Exclusive Insights from Keynote Speakers of DrupalCon Portland 2024

Keynote Speaker Previews, Exclusive Insights, and Essential Updates
Exclusive Insights from Keynote Speakers at DrupalCon Portland

As DrupalCon Portland draws near, the community eagerly looks forward to an event filled with valuable insights, collaborative workshops, engaging events, and enriching training sessions. Among the highlights of this upcoming gathering are the keynote sessions, which shine brightly as opportunities for attendees to gain unique perspectives from esteemed industry leaders and experts.

Kazima Abbas, sub-editor of The Drop Times, shares insights directly from the Drupal Initiative Lead keynote speakers. Among the distinguished speakers are Cristina Chumillas, Senior Front-end Developer at Lullabot, who will explore Drupal's admin UI, and Janez Urevc, Strategic Growth and Innovation Manager at Tag1 Consulting, who will discuss Gander, an open-source performance testing framework for Drupal. Ted Bowman, Principal Software Engineer at Acquia's Drupal Acceleration Team, will cover the latest updates in the Automatic Updates module. At the same time, Fran Garcia-Linares, Senior Drupal Developer at the Drupal Association, will focus on GitLab CI for contrib and provide Drupal.org updates.

Additionally, Jürgen Haas, Co-Founder and Drupal Specialist at LakeDrops, will present ECA, a module enabling site builders to develop automation without programming, and Mateu Aguiló Bosch, Lead Engineer at Lullabot, will discuss Single Directory components and gather insights on theme-building challenges in Drupal. Amber Matz, the other keynote speaker, wasn't available for comment due to her prior commitments. 

Whether you cannot attend DrupalCon or simply want a preview of the content, we offer an exclusive glimpse into the keynote lineup.

 Cristina Chumillas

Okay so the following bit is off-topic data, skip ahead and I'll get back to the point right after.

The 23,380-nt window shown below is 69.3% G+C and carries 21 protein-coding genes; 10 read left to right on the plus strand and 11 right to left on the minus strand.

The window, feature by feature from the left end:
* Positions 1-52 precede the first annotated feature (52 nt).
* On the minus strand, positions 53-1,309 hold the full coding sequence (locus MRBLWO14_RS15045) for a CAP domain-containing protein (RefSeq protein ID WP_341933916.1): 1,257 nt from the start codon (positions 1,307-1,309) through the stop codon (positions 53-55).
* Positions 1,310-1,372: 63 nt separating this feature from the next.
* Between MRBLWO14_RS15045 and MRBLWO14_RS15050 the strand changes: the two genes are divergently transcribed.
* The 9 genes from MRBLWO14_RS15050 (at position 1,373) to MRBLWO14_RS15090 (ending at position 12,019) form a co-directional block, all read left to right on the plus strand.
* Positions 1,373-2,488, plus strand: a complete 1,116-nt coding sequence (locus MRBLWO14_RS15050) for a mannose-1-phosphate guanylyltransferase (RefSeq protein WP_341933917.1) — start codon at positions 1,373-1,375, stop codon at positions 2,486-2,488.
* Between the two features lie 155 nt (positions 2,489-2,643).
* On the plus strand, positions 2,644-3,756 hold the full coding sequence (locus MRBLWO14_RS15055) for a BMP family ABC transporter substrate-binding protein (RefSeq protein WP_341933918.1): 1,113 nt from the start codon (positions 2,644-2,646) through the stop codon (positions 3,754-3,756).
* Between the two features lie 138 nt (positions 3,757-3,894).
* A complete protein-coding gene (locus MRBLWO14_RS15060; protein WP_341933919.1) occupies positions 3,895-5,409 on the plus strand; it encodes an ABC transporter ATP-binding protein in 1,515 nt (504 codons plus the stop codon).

TDT [1]: Cristina, given your involvement in the development of the new Navigation, and your role as a senior front-end developer at Lullabot, what key aspects of the new Navigation and the admin UI changes can attendees expect you to highlight during your presentation at DrupalCon? What are some of the unique features or improvements that the new Navigation brings to Drupal’s administration interface?

Cristina Chumillas
Cristina Chumillas

Cristina Chumillas: We've had the same layout in Drupal's admin UI since the beginning, but the world expects modern patterns. As a first step, we're trying to replace the old top Toolbar with a new, redesigned, left-aligned, collapsible, vertical sidebar navigation for the administration UI. The new navigation module, now experimental in the core, provides multiple customization options, such as adding new custom menus or changing the default Drupal logo.

TDT [2]: Cristina, as a co-maintainer of the new Navigation, Claro and a key figure in Barcelona’s local Drupal community, you’ve been deeply involved in both development and community engagement. Could you share your perspective on the collaborative process behind projects like the Navigation? How does community involvement impact the development and refinement of Drupal’s user experience tools?

Cristina Chumillas: The Navigation has been key to the community. I started working on it thanks to Lullabot paying me to work full time on Drupal contribution for six months, but I couldn't do it all by myself, and I didn't have a stable team to work with. This initiative has gone from the ideation and research phase to design, development, and testing. So, each of these parts has had community members jumping in when they could, which has played a key part in our iterative process. Both devs and designers provided solutions to the challenges discovered with the tests, and great solutions have come from all sides. We even had a lot of help from the community, which gave feedback on the various surveys we've made over time. So I'd say the things that have helped have been the community's interest and help, keeping an active channel with regular meetings, and listening and empowering community members that were involved.